Space Place Live! with Deborah Vane

Meet our guest Deborah Vane. She's a physicist who always loved astronomy, came to NASA to work on a Mars robot lander mission, and then got interested in Earth studies too. Now she's a scientist on the CloudSat Mission and is here to tell us all about it.

Start of show

KATE: Welcome to another edition of Space Place Live! I'm Kate. And this is Carlos.

CARLOS: Today's episode is brought to you by radar: Detecting objects and their distances since 1935. And . . .

KATE: . . . by CloudSat, because the inside of the cloud is just as important as the outside.

CARLOS: Today's show is a big deal. So we're gonna go ahead and dive right into it. Sitting here with us is NASA scientist, Deborah Vane, who's working on the CloudSat mission over at JPL.

KATE: Thanks for coming, Deb. How about you start us off by telling us why it's so important to study clouds.

DEB: Well, clouds are actually the biggest unknown that we have about climate. You know you can think of clouds in a couple of ways. You can think of clouds . . . let's say you think of clouds as like an umbrella. Something you would hold over you to shield you from the Sun if it was a hot day.

CARLOS: Oh, I just happen to have a picture of that.

DEB: Some clouds act very much like that. They cut out the amount of sunlight that gets down to the Earth's surface and they cool the Earth because they reflect a lot of light back up into space.

KATE: But I'm always hearing about clouds trapping heat.

DEB: There are other clouds that act more like a blanket, that keep the Earth warm because they let quite a bit of sunlight through that gets down to the surface. When that sunlight reflects off the surface, it actually changes . . . there's a lot more of what we call infrared energy, the heat. And those clouds that let some more of the sunlight through aren't very good about letting the infrared heat out. So they kind of trap the warmth.

CARLOS: We'll let all this cool info sink into our brains while we take this commercial break.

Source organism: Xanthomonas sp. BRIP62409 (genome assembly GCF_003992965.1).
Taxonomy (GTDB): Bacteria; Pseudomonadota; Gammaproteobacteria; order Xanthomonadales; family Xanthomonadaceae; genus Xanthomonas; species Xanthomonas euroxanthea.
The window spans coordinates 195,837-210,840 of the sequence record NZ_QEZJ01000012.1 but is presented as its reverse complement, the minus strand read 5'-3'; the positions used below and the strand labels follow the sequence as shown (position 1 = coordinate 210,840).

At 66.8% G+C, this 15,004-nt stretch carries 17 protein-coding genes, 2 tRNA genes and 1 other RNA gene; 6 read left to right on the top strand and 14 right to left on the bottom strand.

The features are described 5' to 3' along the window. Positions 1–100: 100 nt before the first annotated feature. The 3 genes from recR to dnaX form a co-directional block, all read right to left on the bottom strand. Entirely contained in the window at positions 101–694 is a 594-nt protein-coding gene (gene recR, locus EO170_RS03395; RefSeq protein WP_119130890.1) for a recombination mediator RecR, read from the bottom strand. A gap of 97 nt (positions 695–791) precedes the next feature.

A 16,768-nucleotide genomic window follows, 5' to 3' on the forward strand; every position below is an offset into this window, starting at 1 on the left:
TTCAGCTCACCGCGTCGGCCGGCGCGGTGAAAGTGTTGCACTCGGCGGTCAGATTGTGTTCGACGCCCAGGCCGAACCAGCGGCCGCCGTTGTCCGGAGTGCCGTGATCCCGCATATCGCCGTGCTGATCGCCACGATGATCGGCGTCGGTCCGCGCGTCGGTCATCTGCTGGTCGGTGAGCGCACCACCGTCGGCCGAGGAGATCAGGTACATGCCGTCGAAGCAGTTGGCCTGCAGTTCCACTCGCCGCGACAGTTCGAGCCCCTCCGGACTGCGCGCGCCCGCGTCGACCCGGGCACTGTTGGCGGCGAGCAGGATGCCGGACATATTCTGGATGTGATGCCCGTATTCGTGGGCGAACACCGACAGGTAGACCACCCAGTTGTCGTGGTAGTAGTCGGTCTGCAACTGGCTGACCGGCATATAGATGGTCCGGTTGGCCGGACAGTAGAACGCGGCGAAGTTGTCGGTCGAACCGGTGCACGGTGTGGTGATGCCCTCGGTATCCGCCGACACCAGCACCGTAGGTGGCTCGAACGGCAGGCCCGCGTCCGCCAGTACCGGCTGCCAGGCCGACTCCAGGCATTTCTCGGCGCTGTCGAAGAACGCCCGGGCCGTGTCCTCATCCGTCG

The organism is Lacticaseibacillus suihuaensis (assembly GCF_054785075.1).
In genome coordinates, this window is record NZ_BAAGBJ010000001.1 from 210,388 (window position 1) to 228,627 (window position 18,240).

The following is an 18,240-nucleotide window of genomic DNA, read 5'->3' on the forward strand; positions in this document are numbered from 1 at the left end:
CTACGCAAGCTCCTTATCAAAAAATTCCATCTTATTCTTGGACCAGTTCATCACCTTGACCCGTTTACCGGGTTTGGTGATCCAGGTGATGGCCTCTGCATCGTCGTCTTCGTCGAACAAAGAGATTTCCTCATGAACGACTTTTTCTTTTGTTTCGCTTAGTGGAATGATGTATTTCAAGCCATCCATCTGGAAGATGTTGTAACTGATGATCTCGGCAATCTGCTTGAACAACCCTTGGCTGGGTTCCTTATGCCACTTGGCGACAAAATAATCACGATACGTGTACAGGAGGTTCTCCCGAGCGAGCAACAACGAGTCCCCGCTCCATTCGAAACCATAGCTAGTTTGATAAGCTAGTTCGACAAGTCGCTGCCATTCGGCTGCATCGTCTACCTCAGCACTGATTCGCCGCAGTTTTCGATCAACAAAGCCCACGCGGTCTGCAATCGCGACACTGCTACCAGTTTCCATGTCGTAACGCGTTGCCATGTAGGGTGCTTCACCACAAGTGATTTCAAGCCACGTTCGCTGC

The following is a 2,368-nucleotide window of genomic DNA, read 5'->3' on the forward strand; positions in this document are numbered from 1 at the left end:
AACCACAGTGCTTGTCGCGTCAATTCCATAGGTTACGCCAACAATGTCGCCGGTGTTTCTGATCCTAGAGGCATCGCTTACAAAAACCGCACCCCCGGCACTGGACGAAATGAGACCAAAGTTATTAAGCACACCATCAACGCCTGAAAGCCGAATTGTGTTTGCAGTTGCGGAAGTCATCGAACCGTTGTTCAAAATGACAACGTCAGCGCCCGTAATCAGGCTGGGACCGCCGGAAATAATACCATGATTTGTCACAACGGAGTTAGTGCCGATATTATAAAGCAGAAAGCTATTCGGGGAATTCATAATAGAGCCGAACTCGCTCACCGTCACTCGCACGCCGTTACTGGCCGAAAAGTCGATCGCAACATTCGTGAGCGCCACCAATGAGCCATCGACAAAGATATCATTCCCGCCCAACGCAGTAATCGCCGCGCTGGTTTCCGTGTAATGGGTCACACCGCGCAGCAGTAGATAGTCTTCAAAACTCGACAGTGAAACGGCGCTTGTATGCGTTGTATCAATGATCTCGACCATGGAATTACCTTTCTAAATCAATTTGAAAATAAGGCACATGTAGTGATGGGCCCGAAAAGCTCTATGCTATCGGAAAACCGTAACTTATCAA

This episode of Space Place Live is brought to you by CloudSat. To learn more about Cloudsat visit "Learn Cloudspeak"

KATE: And we're back chatting with Deb Vane. Before the break, she was telling us about clouds. But now I gotta ask. There's so many weather satellites in space right now. How come we don't know everything about clouds already?

DEB: The satellites in orbit right now, all they can do is see the top of the clouds. They don't see down into the clouds and they don't see if there are two layers of clouds. They can't see through the top layer down to another layer. If you're here at the surface and your looking up you see the bottom of the clouds, but you don't see the top, so we never have had a complete picture of the clouds all the way from the top down to the surface.

KATE: So how is CloudSat so different? How will it show us new things about clouds?

DEB: We're going to use radar. We're going to bounce radar signals through the atmosphere from the satellite down to the ground. And those radar signals are gonna go through clouds and they're gonna get reflected by the cloud particles and so it's gonna tell us how much cloud is in between us up in the satellite and the surface and tells us how thick the clouds are and how much water and ice they have.

CARLOS: Man, how high up does this satellite have to go to take pictures of clouds?

DEB: It's 700 kilometers above the Earth and this is where all the satellites are in what we call polar orbit.

KATE: Uh, Carlos, you're supposed to be holding up the next sign. What are you doing? Carlos, you wrote on the sign!